What is Big Think?  

We are Big Idea Hunters…

We live in a time of information abundance, which far too many of us see as information overload. With the sum total of human knowledge, past and present, at our fingertips, we’re faced with a crisis of attention: which ideas should we engage with, and why? Big Think is an evolving roadmap to the best thinking on the planet — the ideas that can help you think flexibly and act decisively in a multivariate world.

A word about Big Ideas and Themes — The architecture of Big Think

Big ideas are lenses for envisioning the future. Every article and video on bigthink.com and on our learning platforms is based on an emerging “big idea” that is significant, widely relevant, and actionable. We’re sifting the noise for the questions and insights that have the power to change all of our lives, for decades to come. For example, reverse-engineering is a big idea in that the concept is increasingly useful across multiple disciplines, from education to nanotechnology.

Themes are the seven broad umbrellas under which we organize the hundreds of big ideas that populate Big Think. They include New World Order, Earth and Beyond, 21st Century Living, Going Mental, Extreme Biology, Power and Influence, and Inventing the Future.

Big Think Features:

12,000+ Expert Videos

1

Browse videos featuring experts across a wide range of disciplines, from personal health to business leadership to neuroscience.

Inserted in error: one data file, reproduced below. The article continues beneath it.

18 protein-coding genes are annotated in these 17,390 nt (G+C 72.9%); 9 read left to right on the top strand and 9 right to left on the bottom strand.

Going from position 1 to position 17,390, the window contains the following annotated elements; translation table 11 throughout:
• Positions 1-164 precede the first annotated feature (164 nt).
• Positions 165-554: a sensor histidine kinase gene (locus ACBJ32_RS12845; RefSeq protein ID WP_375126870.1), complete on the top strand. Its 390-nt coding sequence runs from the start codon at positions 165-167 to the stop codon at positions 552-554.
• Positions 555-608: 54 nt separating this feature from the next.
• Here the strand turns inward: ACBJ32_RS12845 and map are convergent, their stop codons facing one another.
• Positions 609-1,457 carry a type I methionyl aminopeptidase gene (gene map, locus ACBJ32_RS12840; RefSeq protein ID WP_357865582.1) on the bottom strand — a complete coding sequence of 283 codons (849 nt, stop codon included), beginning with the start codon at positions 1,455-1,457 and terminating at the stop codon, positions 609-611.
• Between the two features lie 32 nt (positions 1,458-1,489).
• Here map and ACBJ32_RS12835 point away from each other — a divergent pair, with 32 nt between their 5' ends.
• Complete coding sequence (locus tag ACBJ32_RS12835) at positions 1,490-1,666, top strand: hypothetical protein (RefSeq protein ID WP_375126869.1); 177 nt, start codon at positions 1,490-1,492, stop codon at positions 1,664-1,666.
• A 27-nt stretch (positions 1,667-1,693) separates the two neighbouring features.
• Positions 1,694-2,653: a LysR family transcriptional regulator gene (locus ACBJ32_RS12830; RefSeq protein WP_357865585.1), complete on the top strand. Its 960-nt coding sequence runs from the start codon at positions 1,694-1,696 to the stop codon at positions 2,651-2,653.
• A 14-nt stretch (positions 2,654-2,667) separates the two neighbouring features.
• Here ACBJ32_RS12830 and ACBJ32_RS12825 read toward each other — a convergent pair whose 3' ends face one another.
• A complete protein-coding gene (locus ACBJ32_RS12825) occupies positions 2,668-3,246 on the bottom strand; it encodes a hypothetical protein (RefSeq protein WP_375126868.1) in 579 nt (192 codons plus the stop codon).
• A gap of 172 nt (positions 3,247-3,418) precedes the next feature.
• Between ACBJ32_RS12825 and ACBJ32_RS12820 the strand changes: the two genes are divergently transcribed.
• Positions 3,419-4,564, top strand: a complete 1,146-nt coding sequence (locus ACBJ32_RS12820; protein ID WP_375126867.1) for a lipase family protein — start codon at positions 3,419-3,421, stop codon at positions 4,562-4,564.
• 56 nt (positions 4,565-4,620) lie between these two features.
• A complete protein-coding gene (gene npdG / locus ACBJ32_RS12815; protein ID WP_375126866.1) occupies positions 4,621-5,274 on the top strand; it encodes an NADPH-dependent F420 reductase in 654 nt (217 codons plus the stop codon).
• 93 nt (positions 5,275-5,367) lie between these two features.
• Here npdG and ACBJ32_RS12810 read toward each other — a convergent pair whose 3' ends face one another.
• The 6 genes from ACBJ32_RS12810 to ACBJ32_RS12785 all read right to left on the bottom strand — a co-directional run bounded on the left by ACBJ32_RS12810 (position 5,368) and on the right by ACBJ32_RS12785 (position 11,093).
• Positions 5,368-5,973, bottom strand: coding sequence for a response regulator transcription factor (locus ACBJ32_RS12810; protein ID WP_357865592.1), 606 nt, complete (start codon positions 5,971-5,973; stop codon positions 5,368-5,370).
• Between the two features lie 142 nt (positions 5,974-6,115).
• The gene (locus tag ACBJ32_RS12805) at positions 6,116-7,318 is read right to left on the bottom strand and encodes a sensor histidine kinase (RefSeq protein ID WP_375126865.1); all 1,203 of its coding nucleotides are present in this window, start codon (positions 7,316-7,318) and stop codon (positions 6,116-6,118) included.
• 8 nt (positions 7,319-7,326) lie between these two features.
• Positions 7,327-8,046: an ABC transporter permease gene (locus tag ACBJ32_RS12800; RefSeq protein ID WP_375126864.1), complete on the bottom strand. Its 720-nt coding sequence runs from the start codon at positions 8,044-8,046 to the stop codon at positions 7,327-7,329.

Watch videos

World Renowned Bloggers

2

Big Think’s contributors offer expert analysis of the big ideas behind the news.

Go to blogs

Big Think Edge

3

Big Think’s Edge learning platform for career mentorship and professional development provides engaging and actionable courses delivered by the people who are shaping our future.

Find out more
Close

Playing Nonviolent Games May Not Make You More Sensitive

November 1, 2013, 10:10 PM
Shutterstock_129677678

What's the Latest Development?

In a paper published in Psychonomic Bulletin & Review, psychologists Stephen Loughnan and Ulrich Weger described two experiments: In the first experiment, test subjects were asked to report how many hours they spent playing video games before participating in a challenge that involved experiencing increasing levels of pain. Those that played more hours were more successful at the challenge than those who played less. In the second experiment, participants spent seven minutes playing either a nonviolent immersive game or a puzzle game before tackling the same pain challenge. Those that played the immersive game -- which involved them viewing a 3D world through the eyes of an avatar -- did better on the challenge. 

What's the Big Idea?

Loughnan and Weger say that both experiments demonstrated decreased sensitivity to personal pain, and they think it may have something to do with the avatars players inhabit. "[They] often have automaton-like, robotic characteristics … including a mechanistic inertness, rigidity, and a lack of emotionality and warmth." Further tests involving viewing and rating photos of people with different emotional facial expressions indicated a decreased sensitivity to others' pain as well. While the researchers don't suggest monitoring games, they recommend that, given increasingly vivid immersive games, people pay attention to their "awareness of what it really means to be human."

Photo Credit: Shutterstock.com

Read it at Pacific Standard

 

Playing Nonviolent Games Ma...

Newsletter: Share: